Is the art market’s pace giving us mixed messages? How is it that the major auction houses have painted completely different art sale pictures?
In 2012, Christie’s sold a total of $6.3 billion worth of fine and decorative art which included $5.3 billion in auction sales and $1 billion in privately brokered art sales. While auction sales at Christie’s increased 10%, their privately brokered sales rose $26%. In contrast, during the same period, Sotheby’s auction sales fell 12%, despite their successful single night contemporary art sale of $375 million, and an additional $695 million in private art sales.
Although Christie’s managed to win a larger share of the trophy art that came up for sale in 2012, could the divergent sales results from the rival auction houses indicate collector ticker shock? In an arena that relies on acquiring the heavy hitters like Rothko’s “Orange, Red, Yellow” that realized $86.9 million and Monet’s “Water Lilies” that brought a record $43.8 million, still there are other factors that are contributing to Christie’s success. One explanation by Christie’s chief executive, Steven Murphy, is the influx of new buyers from the U.S. and Europe who came seeking artwork at online auctions for under $500,000. The other prominent factor is the financial guarantee that auction houses offer to woo heavyweight sellers. This undisclosed amount offered to the seller guarantees that their artwork will sell for a specified price, even if there is no competitive bid. Deemed to risky during the recession, today guarantees are once again commonplace.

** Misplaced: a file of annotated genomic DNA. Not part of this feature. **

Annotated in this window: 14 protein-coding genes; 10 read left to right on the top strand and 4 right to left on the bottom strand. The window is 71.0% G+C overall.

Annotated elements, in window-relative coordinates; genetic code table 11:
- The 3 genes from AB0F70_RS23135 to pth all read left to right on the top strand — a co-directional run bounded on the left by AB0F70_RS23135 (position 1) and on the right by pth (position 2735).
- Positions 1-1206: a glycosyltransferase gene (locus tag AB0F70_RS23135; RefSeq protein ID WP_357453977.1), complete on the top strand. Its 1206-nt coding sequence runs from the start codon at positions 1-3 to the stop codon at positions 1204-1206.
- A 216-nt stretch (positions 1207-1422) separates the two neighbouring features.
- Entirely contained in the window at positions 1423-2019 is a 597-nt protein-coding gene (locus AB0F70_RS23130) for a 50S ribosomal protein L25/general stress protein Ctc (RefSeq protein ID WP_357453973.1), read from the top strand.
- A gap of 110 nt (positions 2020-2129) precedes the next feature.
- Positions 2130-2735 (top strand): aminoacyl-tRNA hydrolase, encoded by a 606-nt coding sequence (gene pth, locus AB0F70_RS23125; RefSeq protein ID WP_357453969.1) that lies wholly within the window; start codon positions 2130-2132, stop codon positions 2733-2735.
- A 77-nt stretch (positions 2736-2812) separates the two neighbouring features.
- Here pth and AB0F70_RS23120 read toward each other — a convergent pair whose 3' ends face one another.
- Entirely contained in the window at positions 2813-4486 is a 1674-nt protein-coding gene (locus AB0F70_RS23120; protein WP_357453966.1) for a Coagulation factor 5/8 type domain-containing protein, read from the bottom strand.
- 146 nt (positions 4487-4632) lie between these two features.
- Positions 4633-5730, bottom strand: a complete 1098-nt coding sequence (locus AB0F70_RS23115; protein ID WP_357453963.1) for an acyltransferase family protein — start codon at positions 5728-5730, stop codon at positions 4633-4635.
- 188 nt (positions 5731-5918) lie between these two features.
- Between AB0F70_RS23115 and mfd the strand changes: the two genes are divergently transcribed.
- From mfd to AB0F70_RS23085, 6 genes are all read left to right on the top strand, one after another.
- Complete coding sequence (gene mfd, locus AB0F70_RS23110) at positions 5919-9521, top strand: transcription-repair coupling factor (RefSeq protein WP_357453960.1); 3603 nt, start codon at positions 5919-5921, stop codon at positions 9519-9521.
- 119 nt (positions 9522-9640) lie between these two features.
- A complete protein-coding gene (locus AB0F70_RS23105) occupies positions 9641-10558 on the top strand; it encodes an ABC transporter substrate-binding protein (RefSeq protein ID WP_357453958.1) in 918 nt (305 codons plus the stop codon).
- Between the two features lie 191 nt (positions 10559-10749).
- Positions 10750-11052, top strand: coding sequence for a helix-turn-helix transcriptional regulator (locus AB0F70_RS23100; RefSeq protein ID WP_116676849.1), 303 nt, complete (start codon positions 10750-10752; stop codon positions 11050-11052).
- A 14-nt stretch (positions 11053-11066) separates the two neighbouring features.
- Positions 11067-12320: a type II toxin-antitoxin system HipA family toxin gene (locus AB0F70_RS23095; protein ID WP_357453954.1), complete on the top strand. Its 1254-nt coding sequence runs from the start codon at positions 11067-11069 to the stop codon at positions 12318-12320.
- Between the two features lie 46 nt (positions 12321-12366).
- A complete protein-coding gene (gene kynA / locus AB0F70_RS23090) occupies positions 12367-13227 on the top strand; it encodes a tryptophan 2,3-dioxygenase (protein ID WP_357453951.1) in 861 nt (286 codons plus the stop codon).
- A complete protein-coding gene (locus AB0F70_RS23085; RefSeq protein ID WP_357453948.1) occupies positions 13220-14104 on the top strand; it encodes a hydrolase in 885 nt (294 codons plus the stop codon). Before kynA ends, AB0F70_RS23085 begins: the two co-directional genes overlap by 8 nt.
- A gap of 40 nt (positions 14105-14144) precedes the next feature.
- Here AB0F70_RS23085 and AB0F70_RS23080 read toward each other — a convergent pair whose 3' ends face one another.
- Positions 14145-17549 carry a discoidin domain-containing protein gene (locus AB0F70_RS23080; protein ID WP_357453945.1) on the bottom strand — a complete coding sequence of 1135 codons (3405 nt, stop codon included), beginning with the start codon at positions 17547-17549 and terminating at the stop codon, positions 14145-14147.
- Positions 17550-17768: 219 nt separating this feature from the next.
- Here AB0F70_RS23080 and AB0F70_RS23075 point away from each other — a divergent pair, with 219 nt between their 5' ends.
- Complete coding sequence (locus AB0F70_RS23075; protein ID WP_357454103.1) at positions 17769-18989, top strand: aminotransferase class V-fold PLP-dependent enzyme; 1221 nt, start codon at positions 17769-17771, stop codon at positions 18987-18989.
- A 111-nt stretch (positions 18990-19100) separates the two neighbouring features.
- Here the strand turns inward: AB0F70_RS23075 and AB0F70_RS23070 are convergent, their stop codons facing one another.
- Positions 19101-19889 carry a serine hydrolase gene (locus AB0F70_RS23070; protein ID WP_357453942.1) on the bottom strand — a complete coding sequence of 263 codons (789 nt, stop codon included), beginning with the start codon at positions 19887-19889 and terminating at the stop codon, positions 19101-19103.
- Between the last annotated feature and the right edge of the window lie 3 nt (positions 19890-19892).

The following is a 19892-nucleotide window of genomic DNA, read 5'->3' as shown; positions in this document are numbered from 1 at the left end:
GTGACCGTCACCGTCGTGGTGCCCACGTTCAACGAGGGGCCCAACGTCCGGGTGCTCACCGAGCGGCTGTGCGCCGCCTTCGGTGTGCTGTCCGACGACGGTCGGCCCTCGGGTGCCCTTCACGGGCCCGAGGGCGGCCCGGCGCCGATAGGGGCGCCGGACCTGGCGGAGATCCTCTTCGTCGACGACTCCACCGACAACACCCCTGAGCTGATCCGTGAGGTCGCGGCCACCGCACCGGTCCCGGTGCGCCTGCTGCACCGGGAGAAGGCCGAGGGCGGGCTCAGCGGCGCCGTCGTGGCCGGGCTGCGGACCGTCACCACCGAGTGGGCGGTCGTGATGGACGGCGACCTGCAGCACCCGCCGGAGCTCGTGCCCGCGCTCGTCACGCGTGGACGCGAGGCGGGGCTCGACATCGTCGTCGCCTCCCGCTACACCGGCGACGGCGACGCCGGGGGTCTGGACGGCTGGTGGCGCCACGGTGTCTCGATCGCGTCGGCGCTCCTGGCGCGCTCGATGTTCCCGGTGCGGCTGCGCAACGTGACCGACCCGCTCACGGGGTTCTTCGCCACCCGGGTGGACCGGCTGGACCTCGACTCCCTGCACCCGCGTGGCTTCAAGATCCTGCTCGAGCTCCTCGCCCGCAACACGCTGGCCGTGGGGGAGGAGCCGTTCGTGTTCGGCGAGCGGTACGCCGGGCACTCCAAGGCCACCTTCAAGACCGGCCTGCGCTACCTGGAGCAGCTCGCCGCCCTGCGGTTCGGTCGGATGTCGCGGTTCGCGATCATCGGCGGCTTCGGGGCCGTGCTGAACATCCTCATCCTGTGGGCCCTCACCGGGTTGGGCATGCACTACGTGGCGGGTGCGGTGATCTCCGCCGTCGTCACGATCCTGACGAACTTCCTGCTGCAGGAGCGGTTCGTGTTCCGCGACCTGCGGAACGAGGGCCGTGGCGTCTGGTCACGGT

The biggest Christie’s sale for the year included Andy Warhol’s $43.8 million “Statue of Liberty” and Yves Klein’s $36.8 million “The Pink of Blue.” While Sotheby’s pieces included Rothko’s $75.1 million “No.1 (Royal Red and Blue)” and Joan Miro’s $36.9 million “Blue Star.”
As the winter 2013 auctions get underway in London, they will once again contribute to the overall art sales, and perhaps paint us a more complete picture of the trends influencing the art market.
Image: Joan Miro’s “Blue Star” Resource: The Wall Street Journal Corporate News, January 17, 2013